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CNN LIVE EVENT/SPECIAL

America Recovers: Tourism Picking Up Again

Aired October 3, 2001 - 06:36   ET

THIS IS A RUSH TRANSCRIPT. THIS COPY MAY NOT BE IN ITS FINAL FORM AND MAY BE UPDATED.


THIS IS A RUSH TRANSCRIPT. THIS COPY MAY NOT BE IN ITS FINAL FORM AND MAY BE UPDATED.
LEON HARRIS, CNN ANCHOR: Many Americans have been afraid to fly after the terrorist attacks, and because of that, tourism has taken a big hit. But while business is much slower than it was before September 11, there are signs that a recovery has begun.

CNN Miami bureau chief John Zarrella now with the latest from one popular travel spot.

(BEGIN VIDEOTAPE)

JOHN ZARRELLA, CNN CORRESPONDENT (voice-over): The weather is early fall delightful. The white sand on Miami Beach's ultra-trendy South Beach is for the first time in months not too hot to walk barefoot.

There's just one problem: There aren't very many tourists here to enjoy it.

JUDITH BERSON, EDISON HOTEL OWNER: We're now up to 50 percent occupancy, still not what it would be, but it's better than being empty, and the maids can still work and the front desk can still work.

ZARRELLA: For the first time in three weeks, Judith Berson says there are signs of a pulse in South Beach's tourism industry, and it's not just here.

A AAA survey in Florida, Georgia and Tennessee finds that people are beginning to travel again. Ticket sales at attractions and theme parks are returning to pre September 11 levels. Hotel occupancy rates are also slowly climbing, while room rates are still declining. At the Edison, a $139 room is today 49 bucks.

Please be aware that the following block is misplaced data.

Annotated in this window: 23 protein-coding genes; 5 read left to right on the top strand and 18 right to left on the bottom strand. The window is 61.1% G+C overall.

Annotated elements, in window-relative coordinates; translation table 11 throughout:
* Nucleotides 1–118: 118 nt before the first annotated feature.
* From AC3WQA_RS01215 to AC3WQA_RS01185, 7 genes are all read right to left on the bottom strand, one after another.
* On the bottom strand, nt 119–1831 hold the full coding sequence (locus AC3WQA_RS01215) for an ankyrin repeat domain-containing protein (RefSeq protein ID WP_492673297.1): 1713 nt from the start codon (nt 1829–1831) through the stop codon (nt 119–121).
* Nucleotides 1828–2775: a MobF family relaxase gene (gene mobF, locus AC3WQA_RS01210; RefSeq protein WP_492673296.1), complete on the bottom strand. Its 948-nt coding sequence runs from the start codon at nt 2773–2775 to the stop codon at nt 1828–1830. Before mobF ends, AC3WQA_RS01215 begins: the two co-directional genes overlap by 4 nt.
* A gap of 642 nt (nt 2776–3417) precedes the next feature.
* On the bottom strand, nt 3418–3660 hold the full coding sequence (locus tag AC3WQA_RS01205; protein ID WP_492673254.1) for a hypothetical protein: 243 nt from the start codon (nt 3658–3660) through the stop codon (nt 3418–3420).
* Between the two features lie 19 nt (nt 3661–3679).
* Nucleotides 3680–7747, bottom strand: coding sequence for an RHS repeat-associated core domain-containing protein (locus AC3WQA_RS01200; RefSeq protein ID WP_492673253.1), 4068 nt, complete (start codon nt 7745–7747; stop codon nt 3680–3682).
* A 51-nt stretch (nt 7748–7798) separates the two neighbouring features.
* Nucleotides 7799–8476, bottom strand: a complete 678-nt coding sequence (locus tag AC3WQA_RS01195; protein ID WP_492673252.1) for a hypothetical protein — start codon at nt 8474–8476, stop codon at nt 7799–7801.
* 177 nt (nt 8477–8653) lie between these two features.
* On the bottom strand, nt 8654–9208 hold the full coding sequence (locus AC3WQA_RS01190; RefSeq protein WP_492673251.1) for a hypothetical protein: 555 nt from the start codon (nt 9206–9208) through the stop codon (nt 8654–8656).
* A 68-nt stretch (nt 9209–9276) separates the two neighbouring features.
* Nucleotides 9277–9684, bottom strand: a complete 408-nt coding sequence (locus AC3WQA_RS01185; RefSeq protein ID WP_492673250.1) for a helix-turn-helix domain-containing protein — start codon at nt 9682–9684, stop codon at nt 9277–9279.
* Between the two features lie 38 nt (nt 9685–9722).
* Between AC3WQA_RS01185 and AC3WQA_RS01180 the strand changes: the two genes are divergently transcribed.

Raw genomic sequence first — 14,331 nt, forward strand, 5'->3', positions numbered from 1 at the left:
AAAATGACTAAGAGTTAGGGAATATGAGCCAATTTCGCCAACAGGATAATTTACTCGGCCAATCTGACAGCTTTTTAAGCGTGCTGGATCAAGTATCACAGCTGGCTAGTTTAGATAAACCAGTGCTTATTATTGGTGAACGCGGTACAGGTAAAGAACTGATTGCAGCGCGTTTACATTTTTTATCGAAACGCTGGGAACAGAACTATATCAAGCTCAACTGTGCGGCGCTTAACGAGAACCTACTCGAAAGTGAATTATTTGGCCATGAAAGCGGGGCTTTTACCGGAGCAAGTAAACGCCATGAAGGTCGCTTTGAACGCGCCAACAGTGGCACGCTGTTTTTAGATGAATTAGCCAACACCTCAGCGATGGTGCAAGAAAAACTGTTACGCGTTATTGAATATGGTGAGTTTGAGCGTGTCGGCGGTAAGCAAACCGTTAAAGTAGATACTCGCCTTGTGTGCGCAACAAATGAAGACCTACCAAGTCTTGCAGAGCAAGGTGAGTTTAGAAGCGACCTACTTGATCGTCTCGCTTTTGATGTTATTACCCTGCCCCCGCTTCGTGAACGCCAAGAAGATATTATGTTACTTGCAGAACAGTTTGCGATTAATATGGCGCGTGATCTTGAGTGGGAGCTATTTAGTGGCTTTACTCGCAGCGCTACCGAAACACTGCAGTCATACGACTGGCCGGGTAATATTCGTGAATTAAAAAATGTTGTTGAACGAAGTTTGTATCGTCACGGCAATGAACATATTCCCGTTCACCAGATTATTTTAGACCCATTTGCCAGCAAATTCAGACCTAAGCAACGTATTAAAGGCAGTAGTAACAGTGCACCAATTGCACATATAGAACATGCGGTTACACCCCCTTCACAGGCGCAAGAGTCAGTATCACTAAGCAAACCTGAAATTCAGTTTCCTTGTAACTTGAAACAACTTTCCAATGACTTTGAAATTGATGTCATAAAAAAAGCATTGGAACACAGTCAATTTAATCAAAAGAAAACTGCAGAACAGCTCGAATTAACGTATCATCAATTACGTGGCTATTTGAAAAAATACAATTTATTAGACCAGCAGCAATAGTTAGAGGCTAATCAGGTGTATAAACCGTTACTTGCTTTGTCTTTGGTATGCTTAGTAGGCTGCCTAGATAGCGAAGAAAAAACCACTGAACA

MAYOR NEISEN KASDIN, MIAMI BEACH: There have been estimates that county-wide the impact on tourism is $15 million a day. Miami Beach represents the lion's share of the tourism market in this county. So the loss has been tremendous.

ZARRELLA: Ask the cabbies. They staged a protest Tuesday hoping to get costly permit fees eliminated. With fewer people flying, they're going broke.

UNIDENTIFIED MALE CAB DRIVER: If I make like $20 something a day, but I've got to eat, I've got to put in gas. ZARRELLA: The AAA survey found that instead of flying, based on an increased number of requests for trip routing maps, it appears more people are driving. In Florida, where tourism is the No. 1 industry, the governor...

UNIDENTIFIED MALE: Action, governor.

ZARRELLA: ... is getting out in front of the camera cutting spots for a new tourism promotion campaign.

UNIDENTIFIED MALE: Be sure to wear sun block, OK?

ZARRELLA: Back on South Beach, the Stars and Stripes flies proudly in the stiff breeze. It's a beautiful October day, but too quiet.

John Zarrella, CNN, Miami Beach.

(END VIDEOTAPE)

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